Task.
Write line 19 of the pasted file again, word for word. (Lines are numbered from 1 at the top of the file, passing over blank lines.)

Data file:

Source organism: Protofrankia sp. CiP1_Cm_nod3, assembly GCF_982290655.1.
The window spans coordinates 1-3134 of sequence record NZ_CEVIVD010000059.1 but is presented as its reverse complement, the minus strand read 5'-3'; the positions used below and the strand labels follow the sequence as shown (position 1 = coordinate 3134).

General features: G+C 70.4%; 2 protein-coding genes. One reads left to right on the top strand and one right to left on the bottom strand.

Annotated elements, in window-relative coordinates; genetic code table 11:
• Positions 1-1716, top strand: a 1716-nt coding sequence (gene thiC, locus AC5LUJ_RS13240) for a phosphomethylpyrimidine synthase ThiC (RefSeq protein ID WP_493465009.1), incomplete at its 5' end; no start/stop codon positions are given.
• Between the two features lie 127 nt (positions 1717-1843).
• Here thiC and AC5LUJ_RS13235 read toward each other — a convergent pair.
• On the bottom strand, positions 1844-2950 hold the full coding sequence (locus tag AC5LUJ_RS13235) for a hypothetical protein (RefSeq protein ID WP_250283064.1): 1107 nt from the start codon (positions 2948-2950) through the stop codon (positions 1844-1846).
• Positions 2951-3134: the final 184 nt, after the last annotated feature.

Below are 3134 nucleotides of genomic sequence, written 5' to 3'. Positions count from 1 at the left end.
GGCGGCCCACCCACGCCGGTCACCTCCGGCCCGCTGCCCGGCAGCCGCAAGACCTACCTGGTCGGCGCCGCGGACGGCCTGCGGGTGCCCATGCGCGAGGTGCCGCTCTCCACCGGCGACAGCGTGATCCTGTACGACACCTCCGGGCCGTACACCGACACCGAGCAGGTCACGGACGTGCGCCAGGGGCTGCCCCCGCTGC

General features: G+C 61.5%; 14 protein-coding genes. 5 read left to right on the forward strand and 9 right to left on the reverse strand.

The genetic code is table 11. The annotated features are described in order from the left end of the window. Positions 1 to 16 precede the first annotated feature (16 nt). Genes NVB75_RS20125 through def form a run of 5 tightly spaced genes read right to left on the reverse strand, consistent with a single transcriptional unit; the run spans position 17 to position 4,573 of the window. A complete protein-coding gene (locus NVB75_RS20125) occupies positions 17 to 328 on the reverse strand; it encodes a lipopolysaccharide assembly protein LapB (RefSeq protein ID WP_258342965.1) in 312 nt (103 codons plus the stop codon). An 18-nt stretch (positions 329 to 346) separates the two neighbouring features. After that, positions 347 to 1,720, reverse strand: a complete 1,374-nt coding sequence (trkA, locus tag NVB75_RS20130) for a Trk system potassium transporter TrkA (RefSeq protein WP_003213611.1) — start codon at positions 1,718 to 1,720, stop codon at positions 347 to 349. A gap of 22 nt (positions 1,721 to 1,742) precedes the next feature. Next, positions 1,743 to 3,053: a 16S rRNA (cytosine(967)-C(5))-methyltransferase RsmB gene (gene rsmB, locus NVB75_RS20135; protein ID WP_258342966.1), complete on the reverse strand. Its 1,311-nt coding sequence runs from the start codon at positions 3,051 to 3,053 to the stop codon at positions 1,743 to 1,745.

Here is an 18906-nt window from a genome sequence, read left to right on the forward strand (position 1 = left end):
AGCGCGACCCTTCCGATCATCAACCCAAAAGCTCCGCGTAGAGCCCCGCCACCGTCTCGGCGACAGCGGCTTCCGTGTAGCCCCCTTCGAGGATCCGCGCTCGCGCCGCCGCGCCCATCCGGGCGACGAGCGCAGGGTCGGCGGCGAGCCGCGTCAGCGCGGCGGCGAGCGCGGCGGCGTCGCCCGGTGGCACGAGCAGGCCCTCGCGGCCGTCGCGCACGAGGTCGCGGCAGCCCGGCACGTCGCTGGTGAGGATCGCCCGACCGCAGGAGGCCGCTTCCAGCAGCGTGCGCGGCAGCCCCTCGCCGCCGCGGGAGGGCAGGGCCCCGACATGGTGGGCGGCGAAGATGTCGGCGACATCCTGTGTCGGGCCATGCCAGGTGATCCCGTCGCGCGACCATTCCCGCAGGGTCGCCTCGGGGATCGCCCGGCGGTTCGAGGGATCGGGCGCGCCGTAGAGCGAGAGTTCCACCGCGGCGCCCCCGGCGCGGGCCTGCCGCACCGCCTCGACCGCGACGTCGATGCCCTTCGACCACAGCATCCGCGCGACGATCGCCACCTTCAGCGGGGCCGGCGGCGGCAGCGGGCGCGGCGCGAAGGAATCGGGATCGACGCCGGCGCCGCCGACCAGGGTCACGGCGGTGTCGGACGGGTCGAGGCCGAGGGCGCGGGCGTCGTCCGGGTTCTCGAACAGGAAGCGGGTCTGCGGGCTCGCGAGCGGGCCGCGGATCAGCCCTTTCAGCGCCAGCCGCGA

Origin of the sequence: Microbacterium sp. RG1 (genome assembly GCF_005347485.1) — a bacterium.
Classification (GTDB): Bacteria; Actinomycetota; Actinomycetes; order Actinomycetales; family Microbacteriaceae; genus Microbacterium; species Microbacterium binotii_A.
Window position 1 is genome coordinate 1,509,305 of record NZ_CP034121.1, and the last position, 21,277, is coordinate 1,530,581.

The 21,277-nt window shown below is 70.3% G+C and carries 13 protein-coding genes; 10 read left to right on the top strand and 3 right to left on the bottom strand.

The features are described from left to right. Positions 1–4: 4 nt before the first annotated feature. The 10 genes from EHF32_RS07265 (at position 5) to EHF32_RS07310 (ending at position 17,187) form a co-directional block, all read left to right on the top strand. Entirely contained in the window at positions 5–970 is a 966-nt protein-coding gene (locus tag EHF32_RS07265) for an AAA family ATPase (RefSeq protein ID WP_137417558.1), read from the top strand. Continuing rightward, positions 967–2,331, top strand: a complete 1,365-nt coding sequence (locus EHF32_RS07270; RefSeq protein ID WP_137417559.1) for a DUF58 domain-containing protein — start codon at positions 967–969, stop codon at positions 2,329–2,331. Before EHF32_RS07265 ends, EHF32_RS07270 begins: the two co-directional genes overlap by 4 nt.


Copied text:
The 21,277-nt window shown below is 70.3% G+C and carries 13 protein-coding genes; 10 read left to right on the top strand and 3 right to left on the bottom strand.